A few gaps in my kids education are due to my divorce. A few are due to my bout with depression, while struggling to recover from job loss and mid-life disorientation following 9-11.
One of the sad symbols of my loss was my old toolbox. And what leaving it behind meant for both me and my son, who should’ve been building forts and projects with me by his side. And as we’ve gone along in the fractured mode, there are huge gaps in my knowledge and relationship with my kids. It’s something you don’t really understand until you’re well into the process. Or maybe you do understand, and that’s part of the huge sadness of divorce.
When I pick up my kids from school on Thursday it will have been seven days since I saw them, hugged the, really got to check-in with them. There are so many moments that are missing. So much information and growth they experience in the custodial home, and they return to me as slightly different, slightly more mature individuals. I too am changing. We all do the best we can.
But the gaps… the gaps are maddening.
My ex-wife gave me a handful of photos last week. All scenes that I had no recollection of, of course, because I was not at the beach trip. I was not a part of that biographical memory of theirs. Even when you try to show up for every event, and give them all the attention they can stand, after divorce there are still the maddening gaps.
Like my son learning to shave is mustache shadow with a women’s razor. What? A cat my daughter is holding, that I’d never met.
I have a lot of gaps in my relationship with my dad. After the divorce he chose to exit the scene, for the most part. He curled up into his alcoholic choice and married another drinker. I never wanted to go over to his house with his new wife. I learned not to get in the car with him. Ever.
Of course, my kids have nothing like that, with me. And my ex-wife and I have done everything we could to keep any disagreements between us not color the relationships with our kids. And that’s fine. We’re doing a good job of it. And still… Still I am not getting enough time with my kids. And I am sure they are not getting enough time with me. We’re all fine. Everything is wonderful, except for the gaps.
And now they are both in middle school. 4.5 more years and my son is off. The gaps are beginning to add up. I am certain they don’t know much about me. I try to share everything I’m doing, but they don’t really have the time. They’ve got homework, music, sports, friends. It’s fine. It’s my problem. I get it. I’m riffing here, a bit, but I’m ever more aware of the missed days. And tonight, for no reason, I’m wishing I could just tussle their hair and tell them that I love them.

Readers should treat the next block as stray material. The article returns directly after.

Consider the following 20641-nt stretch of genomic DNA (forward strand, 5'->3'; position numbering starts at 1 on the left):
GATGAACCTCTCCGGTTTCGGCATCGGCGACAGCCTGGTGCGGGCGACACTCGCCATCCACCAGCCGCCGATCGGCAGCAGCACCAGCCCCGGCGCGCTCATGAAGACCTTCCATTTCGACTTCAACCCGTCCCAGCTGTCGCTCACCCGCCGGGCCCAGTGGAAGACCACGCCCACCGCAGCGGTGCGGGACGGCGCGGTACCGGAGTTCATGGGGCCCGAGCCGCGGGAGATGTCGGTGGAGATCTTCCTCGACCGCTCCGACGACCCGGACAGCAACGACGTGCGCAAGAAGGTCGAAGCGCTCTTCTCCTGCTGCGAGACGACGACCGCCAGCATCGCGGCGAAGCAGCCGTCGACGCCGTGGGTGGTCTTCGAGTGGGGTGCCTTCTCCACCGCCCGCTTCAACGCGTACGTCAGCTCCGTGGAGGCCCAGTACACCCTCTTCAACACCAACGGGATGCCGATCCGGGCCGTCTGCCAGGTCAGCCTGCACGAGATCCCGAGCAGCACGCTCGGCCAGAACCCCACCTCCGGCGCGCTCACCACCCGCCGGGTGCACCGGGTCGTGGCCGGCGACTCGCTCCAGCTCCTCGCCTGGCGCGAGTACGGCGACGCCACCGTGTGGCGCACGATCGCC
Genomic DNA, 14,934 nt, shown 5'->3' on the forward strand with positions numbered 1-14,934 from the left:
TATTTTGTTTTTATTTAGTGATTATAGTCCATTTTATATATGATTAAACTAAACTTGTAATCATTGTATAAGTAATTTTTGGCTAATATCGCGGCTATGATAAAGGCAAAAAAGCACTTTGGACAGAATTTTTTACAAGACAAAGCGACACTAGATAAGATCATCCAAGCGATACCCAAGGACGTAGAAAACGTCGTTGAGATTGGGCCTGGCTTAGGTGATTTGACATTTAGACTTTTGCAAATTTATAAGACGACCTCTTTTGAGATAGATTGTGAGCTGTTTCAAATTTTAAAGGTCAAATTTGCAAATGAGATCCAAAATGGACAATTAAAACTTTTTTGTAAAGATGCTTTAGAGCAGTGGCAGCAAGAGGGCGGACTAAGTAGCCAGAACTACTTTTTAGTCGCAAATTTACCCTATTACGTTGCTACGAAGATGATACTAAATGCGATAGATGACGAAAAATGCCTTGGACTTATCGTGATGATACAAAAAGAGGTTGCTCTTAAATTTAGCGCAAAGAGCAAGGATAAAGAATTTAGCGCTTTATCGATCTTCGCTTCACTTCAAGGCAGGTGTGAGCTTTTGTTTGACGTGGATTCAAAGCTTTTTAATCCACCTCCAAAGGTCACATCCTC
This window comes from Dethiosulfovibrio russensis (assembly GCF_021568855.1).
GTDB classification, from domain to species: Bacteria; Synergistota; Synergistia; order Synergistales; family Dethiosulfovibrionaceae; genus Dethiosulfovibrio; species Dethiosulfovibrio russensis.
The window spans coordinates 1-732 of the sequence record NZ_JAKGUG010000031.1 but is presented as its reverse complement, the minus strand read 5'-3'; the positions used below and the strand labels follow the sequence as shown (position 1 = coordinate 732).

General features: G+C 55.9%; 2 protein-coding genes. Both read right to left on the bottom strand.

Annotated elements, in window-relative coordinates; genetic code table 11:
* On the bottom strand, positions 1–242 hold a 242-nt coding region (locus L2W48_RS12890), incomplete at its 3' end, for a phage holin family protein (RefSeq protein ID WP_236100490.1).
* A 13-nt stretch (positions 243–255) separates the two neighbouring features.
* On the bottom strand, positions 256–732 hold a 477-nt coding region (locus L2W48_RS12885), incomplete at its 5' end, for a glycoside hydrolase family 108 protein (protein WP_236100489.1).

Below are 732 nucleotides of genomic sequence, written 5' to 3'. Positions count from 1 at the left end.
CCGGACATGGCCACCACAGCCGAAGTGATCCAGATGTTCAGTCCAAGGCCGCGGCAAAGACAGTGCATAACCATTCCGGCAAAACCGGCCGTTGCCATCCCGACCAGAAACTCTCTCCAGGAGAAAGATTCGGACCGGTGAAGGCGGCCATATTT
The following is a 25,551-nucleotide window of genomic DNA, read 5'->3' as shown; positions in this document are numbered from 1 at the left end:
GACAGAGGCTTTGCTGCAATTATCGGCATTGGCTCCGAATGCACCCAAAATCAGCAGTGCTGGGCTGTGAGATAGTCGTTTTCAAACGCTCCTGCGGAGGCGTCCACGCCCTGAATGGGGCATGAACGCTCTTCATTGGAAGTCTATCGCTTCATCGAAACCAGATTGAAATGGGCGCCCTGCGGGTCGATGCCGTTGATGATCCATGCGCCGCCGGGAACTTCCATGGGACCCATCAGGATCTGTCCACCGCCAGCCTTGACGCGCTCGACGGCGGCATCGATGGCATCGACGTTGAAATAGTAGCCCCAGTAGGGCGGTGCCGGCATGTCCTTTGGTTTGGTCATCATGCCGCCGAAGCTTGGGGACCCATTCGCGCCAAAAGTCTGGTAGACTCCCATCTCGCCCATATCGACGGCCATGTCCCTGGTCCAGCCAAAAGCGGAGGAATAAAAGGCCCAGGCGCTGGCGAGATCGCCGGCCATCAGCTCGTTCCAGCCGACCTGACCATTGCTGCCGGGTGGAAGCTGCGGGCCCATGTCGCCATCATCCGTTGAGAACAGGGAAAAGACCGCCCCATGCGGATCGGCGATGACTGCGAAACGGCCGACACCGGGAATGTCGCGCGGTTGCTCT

We’ve got texting. We used to have Facetime. But things are busier. And the routine check-in is about all I can expect.
And the gaps… I’m sorry for the gaps.
The Off Parent
back to Single Parenting
- Evolving Single Dad: Failure to Hopefulness Again
- What I Need To Tell You: Take Heart. It Gets Better.
- Happy Mom Chat About How I Got Here: What I Figured Out
- Creative Parenting and the Gifts of Enthusiastic Participation
image: kids away, the author, 2014 all rights reserved
Our kids keep telling me things that concern me. The top of the list is “she never picks up” referring to your newly distant approach to receiving phone calls from your kids. Not my calls, I could care less about me, ignore me all you want. But the kids SEE YOU GLUED TO YOUR PHONE. They see you texting and talking with everyone, they see you interrupt conversations to check your phone. So when you “don’t pick up” they get the message. Something is more important than them. Wait? What?
Is something more important than a phone call from your kids?
A friend, the other day on Facebook, took some time to give me a moment of insight into what she thought was going on with the ex-y and her angry behavior. The concepts she shared have stuck with me.
- She did not understand your language. She did not get you.
- She knows what she has done and she is ashamed of her behavior. Anger is a way for her to cover that up for herself.
- Your kids will eventually get the truth about what happened. And they will see how you fought repeatedly for your marriage. She knows this will come back around.
So is this blog like a loaded weapon pointed at my ex-y’s dignity? Even with the anonymity, is she threatened by my blogging? I can see how this material, mostly The Hard Stuff, is impossible for her to imagine. I’m also assuming she doesn’t read me, though she does know about this blog.
So to her, The Off Parent is like a loose tooth and a time bomb all at the same time. I don’t have any plans to unleash this material on her or the kids. But… and I guess this is a big one, I imagine at some point in the distant future, my kids will read the book, or the poetry, or whatever this material turns into. But didn’t Bob Dylan’s kids know he wrote Idiot Wind about their mother?
As adults we explore our past and our parents in new ways. I am not writing this to my ex-wife or my kids. This is a testament of my own journey, my own reconciliation with myself. And while the content has shifted away from divorce and onto “what’s next” I am always jarred back to reality when some of the crazy divorce stuff happens.
Already I know this is petty, but…
Sure, she might have been in the shower. But this woman is glued to her phone. And all I was looking for was an update on our daughter, who had an injury last night. This passive aggressive shit has got to go. 37 minutes for a check-in? Am I being petty? Oh well. Frustrating.
The Off Parent
< back to The Hard Stuff pages
- The Divorce Library (reading list)
- Songs of Divorce (free listening library – youtube sourced songs)
- Laugh It Off (building a resource library of funny videos and other diversions)
- Facebook (follow us on Facebook and keep up with all the conversations)
- The 5 Love Languages (a book on love styles by Gary Chapman)